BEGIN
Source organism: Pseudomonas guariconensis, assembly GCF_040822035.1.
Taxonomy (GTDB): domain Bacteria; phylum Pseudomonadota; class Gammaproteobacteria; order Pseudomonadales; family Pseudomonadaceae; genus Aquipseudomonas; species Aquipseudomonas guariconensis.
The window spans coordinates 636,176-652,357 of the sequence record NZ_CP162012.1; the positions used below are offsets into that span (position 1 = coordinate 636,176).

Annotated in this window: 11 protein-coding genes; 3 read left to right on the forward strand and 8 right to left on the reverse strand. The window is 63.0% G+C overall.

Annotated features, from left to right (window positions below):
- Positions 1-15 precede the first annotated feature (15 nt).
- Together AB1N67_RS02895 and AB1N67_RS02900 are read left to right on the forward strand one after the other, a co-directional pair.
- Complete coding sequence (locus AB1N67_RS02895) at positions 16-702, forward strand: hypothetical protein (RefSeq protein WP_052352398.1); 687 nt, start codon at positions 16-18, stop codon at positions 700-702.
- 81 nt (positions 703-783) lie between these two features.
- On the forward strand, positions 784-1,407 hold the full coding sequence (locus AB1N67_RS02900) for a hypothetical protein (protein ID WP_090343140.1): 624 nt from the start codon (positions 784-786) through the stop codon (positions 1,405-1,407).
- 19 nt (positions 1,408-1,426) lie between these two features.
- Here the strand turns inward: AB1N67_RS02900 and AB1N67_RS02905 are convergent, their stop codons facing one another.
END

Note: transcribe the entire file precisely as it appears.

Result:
Source organism: Pseudomonas guariconensis, assembly GCF_040822035.1.
Taxonomy (GTDB): domain Bacteria; phylum Pseudomonadota; class Gammaproteobacteria; order Pseudomonadales; family Pseudomonadaceae; genus Aquipseudomonas; species Aquipseudomonas guariconensis.
The window spans coordinates 636,176-652,357 of the sequence record NZ_CP162012.1; the positions used below are offsets into that span (position 1 = coordinate 636,176).

Annotated in this window: 11 protein-coding genes; 3 read left to right on the forward strand and 8 right to left on the reverse strand. The window is 63.0% G+C overall.

Annotated features, from left to right (window positions below):
- Positions 1-15 precede the first annotated feature (15 nt).
- Together AB1N67_RS02895 and AB1N67_RS02900 are read left to right on the forward strand one after the other, a co-directional pair.
- Complete coding sequence (locus AB1N67_RS02895) at positions 16-702, forward strand: hypothetical protein (RefSeq protein WP_052352398.1); 687 nt, start codon at positions 16-18, stop codon at positions 700-702.
- 81 nt (positions 703-783) lie between these two features.
- On the forward strand, positions 784-1,407 hold the full coding sequence (locus AB1N67_RS02900) for a hypothetical protein (protein ID WP_090343140.1): 624 nt from the start codon (positions 784-786) through the stop codon (positions 1,405-1,407).
- 19 nt (positions 1,408-1,426) lie between these two features.
- Here the strand turns inward: AB1N67_RS02900 and AB1N67_RS02905 are convergent, their stop codons facing one another.